The world-renowned Working for Water (WfW) Programme celebrates two decades of invasive species clearing and job creation since it’s inauguration on 16 October, 2015. This celebrated programme, which has gained international recognition for its achievements in invasive species clearing, environmental conservation and job creation, was launched in 1995 in the Western Cape by the late Professor Kader Asmal, then Minister of Water Affairs.
The WfW programme is a Department of Environmental Affairs funded programme, which aims to eradicate invasive alien plants and improve water security. It has has created more than 180 000 jobs to young people, women and the physically disabled. It has trained specialist teams that can work in all terrains, such as high altitude teams, as well as water teams to deal with aquatic invaders.
Securing water resources
Invasive plants pose a direct threat not only to South Africa's biological diversity, but also to water security, the ecological functioning of natural systems and the productive use of land. They intensify the impact of fires and floods and increase soil erosion. These plants can divert enormous amounts of water from more productive uses. More than this, invasive aquatic plants – such as the water hyacinth – affect agriculture, fisheries, transport, recreation and water supply.
WfW works with local communities, by providing jobs, and with national government departments such as environment, agriculture, and trade and industry. It also collaborates with provincial departments of agriculture, conservation and environment, research foundations and private companies.
Since its launch, the programme has cleared more than 1-million hectares of invasive alien plants, all the while providing jobs and training to thousands of people from the most marginalised sectors of society, of these, 52% are women.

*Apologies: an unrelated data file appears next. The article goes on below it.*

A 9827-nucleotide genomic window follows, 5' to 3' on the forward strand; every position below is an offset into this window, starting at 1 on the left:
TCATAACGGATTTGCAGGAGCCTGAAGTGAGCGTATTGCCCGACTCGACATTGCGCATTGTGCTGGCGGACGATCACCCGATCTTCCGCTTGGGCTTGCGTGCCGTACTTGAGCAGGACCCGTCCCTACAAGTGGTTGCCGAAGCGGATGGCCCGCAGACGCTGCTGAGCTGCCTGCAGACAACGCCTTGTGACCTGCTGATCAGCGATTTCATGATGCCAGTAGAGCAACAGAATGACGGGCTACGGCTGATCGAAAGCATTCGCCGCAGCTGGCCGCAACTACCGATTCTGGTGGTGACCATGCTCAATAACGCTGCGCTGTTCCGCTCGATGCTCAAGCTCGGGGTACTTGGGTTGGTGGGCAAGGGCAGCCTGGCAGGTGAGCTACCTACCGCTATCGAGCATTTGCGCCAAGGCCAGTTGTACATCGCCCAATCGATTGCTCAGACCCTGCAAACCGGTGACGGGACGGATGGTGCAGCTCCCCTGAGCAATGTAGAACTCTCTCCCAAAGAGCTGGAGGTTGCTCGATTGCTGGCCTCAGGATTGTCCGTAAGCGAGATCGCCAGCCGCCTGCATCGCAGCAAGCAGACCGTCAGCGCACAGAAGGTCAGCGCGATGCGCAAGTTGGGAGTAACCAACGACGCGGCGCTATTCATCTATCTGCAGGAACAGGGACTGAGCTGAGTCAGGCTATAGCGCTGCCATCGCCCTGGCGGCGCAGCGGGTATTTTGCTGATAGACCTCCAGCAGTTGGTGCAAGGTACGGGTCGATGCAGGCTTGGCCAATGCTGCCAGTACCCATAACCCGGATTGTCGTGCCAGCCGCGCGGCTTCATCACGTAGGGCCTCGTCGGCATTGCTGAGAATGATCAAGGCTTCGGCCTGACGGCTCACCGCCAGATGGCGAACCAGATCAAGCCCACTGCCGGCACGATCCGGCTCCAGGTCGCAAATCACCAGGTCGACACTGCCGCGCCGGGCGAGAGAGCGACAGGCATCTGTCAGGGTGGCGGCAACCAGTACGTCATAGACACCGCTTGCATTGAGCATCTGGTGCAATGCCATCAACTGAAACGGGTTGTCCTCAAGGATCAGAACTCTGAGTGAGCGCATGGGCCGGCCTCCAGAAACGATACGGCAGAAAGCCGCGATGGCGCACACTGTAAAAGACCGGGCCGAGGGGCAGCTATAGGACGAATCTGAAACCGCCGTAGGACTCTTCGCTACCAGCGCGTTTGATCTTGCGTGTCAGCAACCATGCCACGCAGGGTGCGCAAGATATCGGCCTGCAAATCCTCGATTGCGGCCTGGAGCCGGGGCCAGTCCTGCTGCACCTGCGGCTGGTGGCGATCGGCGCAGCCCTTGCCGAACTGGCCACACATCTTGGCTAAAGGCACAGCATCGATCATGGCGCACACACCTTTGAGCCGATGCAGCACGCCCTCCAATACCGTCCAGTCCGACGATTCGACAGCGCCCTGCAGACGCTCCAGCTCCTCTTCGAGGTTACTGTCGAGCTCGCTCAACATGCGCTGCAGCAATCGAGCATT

WfW currently runs over 300 projects in all nine of South Africa's provinces. The programme is globally recognised as one of the most outstanding environmental conservation initiatives in Africa, and the world.
Invasive species are causing billions of Rands worth of damage to South Africa's economy each year. Invasive alien plants (IAPs) pose a direct threat not only to biodiversity, but also to water security, the ecological functioning of natural systems and the productive use of land.
They intensify the impact of fires and floods and increase soil erosion. IAPs can divert enormous amounts of water from more productive uses and invasive aquatic plants, such as water hyacinth affect agriculture, fisheries, transport, recreation and water supply. It is estimated that invasive plants cover about 10% of the country.
On 1 October, 2014, the National Environmental Management: Biodiversity Act (No. 10 of 2004) (NEMBA) - Alien and Invasive Species (AIS) Regulations became law.
The AIS Regulations contain a National List of Invasive Species (559 plants and animals) which need to be regulated and controlled. These include plants (383), mammals (41), birds (24), reptiles (35), amphibians (7), fresh-water fish (15), terrestrial invertebrates (23), fresh-water invertebrates (8), marine invertebrates (16) and microbial species (7).